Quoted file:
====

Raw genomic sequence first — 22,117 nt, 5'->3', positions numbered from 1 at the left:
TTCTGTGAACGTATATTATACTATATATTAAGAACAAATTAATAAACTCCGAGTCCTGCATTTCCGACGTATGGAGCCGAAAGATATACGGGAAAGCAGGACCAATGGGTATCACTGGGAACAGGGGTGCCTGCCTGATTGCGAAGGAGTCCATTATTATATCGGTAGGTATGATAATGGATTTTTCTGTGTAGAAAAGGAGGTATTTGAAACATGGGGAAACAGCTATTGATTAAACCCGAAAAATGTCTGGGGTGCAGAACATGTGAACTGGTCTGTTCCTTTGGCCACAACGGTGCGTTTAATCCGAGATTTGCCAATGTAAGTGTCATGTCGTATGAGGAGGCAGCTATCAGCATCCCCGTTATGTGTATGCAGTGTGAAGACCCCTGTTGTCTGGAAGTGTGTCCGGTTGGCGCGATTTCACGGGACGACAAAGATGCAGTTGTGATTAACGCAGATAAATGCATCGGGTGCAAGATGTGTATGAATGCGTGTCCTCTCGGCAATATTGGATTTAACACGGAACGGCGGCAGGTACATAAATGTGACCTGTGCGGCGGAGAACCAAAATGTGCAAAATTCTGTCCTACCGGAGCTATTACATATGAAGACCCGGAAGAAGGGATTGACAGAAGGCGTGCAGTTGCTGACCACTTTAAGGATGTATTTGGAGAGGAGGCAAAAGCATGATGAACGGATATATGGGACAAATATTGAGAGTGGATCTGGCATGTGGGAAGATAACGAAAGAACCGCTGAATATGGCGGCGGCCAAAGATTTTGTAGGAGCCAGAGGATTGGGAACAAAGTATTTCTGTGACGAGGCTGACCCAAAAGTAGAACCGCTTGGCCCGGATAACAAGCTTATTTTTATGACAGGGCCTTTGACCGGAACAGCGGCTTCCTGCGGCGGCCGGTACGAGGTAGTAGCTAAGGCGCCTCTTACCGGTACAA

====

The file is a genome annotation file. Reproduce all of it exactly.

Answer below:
Raw genomic sequence first — 22,117 nt, 5'->3', positions numbered from 1 at the left:
TTCTGTGAACGTATATTATACTATATATTAAGAACAAATTAATAAACTCCGAGTCCTGCATTTCCGACGTATGGAGCCGAAAGATATACGGGAAAGCAGGACCAATGGGTATCACTGGGAACAGGGGTGCCTGCCTGATTGCGAAGGAGTCCATTATTATATCGGTAGGTATGATAATGGATTTTTCTGTGTAGAAAAGGAGGTATTTGAAACATGGGGAAACAGCTATTGATTAAACCCGAAAAATGTCTGGGGTGCAGAACATGTGAACTGGTCTGTTCCTTTGGCCACAACGGTGCGTTTAATCCGAGATTTGCCAATGTAAGTGTCATGTCGTATGAGGAGGCAGCTATCAGCATCCCCGTTATGTGTATGCAGTGTGAAGACCCCTGTTGTCTGGAAGTGTGTCCGGTTGGCGCGATTTCACGGGACGACAAAGATGCAGTTGTGATTAACGCAGATAAATGCATCGGGTGCAAGATGTGTATGAATGCGTGTCCTCTCGGCAATATTGGATTTAACACGGAACGGCGGCAGGTACATAAATGTGACCTGTGCGGCGGAGAACCAAAATGTGCAAAATTCTGTCCTACCGGAGCTATTACATATGAAGACCCGGAAGAAGGGATTGACAGAAGGCGTGCAGTTGCTGACCACTTTAAGGATGTATTTGGAGAGGAGGCAAAAGCATGATGAACGGATATATGGGACAAATATTGAGAGTGGATCTGGCATGTGGGAAGATAACGAAAGAACCGCTGAATATGGCGGCGGCCAAAGATTTTGTAGGAGCCAGAGGATTGGGAACAAAGTATTTCTGTGACGAGGCTGACCCAAAAGTAGAACCGCTTGGCCCGGATAACAAGCTTATTTTTATGACAGGGCCTTTGACCGGAACAGCGGCTTCCTGCGGCGGCCGGTACGAGGTAGTAGCTAAGGCGCCTCTTACCGGTACAA